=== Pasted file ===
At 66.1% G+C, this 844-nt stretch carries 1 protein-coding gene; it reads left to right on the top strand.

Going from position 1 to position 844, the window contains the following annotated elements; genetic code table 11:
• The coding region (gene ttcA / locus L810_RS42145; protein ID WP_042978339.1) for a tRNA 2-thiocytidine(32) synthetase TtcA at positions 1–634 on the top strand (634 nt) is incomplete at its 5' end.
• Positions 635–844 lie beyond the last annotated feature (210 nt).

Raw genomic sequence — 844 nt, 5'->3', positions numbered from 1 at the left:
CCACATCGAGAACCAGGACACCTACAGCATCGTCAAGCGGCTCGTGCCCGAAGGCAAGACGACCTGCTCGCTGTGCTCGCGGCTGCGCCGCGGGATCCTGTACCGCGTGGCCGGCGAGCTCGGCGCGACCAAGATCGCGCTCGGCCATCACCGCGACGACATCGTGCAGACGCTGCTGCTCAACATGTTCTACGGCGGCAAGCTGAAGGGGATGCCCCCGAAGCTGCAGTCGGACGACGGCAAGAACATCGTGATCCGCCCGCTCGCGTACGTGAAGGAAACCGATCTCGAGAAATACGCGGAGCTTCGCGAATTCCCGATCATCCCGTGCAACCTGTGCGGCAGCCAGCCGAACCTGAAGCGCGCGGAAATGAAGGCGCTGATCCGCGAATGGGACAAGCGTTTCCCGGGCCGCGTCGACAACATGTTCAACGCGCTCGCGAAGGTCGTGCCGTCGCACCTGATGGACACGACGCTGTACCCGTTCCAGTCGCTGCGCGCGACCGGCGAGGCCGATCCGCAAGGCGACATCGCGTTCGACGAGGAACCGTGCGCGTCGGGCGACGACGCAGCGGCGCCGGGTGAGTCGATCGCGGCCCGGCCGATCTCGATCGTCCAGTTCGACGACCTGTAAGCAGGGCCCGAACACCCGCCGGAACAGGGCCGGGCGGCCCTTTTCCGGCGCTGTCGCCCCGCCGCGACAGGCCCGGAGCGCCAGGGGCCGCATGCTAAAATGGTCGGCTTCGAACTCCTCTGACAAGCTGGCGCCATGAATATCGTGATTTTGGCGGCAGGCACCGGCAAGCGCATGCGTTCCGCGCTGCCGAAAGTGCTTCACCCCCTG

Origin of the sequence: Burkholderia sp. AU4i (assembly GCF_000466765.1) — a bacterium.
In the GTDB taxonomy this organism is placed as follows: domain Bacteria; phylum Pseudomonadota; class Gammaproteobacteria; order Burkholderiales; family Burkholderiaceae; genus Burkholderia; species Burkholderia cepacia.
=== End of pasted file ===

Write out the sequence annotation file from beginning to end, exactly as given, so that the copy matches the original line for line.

At 66.1% G+C, this 844-nt stretch carries 1 protein-coding gene; it reads left to right on the top strand.

Going from position 1 to position 844, the window contains the following annotated elements; genetic code table 11:
• The coding region (gene ttcA / locus L810_RS42145; protein ID WP_042978339.1) for a tRNA 2-thiocytidine(32) synthetase TtcA at positions 1–634 on the top strand (634 nt) is incomplete at its 5' end.
• Positions 635–844 lie beyond the last annotated feature (210 nt).

Raw genomic sequence — 844 nt, 5'->3', positions numbered from 1 at the left:
CCACATCGAGAACCAGGACACCTACAGCATCGTCAAGCGGCTCGTGCCCGAAGGCAAGACGACCTGCTCGCTGTGCTCGCGGCTGCGCCGCGGGATCCTGTACCGCGTGGCCGGCGAGCTCGGCGCGACCAAGATCGCGCTCGGCCATCACCGCGACGACATCGTGCAGACGCTGCTGCTCAACATGTTCTACGGCGGCAAGCTGAAGGGGATGCCCCCGAAGCTGCAGTCGGACGACGGCAAGAACATCGTGATCCGCCCGCTCGCGTACGTGAAGGAAACCGATCTCGAGAAATACGCGGAGCTTCGCGAATTCCCGATCATCCCGTGCAACCTGTGCGGCAGCCAGCCGAACCTGAAGCGCGCGGAAATGAAGGCGCTGATCCGCGAATGGGACAAGCGTTTCCCGGGCCGCGTCGACAACATGTTCAACGCGCTCGCGAAGGTCGTGCCGTCGCACCTGATGGACACGACGCTGTACCCGTTCCAGTCGCTGCGCGCGACCGGCGAGGCCGATCCGCAAGGCGACATCGCGTTCGACGAGGAACCGTGCGCGTCGGGCGACGACGCAGCGGCGCCGGGTGAGTCGATCGCGGCCCGGCCGATCTCGATCGTCCAGTTCGACGACCTGTAAGCAGGGCCCGAACACCCGCCGGAACAGGGCCGGGCGGCCCTTTTCCGGCGCTGTCGCCCCGCCGCGACAGGCCCGGAGCGCCAGGGGCCGCATGCTAAAATGGTCGGCTTCGAACTCCTCTGACAAGCTGGCGCCATGAATATCGTGATTTTGGCGGCAGGCACCGGCAAGCGCATGCGTTCCGCGCTGCCGAAAGTGCTTCACCCCCTG

Origin of the sequence: Burkholderia sp. AU4i (assembly GCF_000466765.1) — a bacterium.
In the GTDB taxonomy this organism is placed as follows: domain Bacteria; phylum Pseudomonadota; class Gammaproteobacteria; order Burkholderiales; family Burkholderiaceae; genus Burkholderia; species Burkholderia cepacia.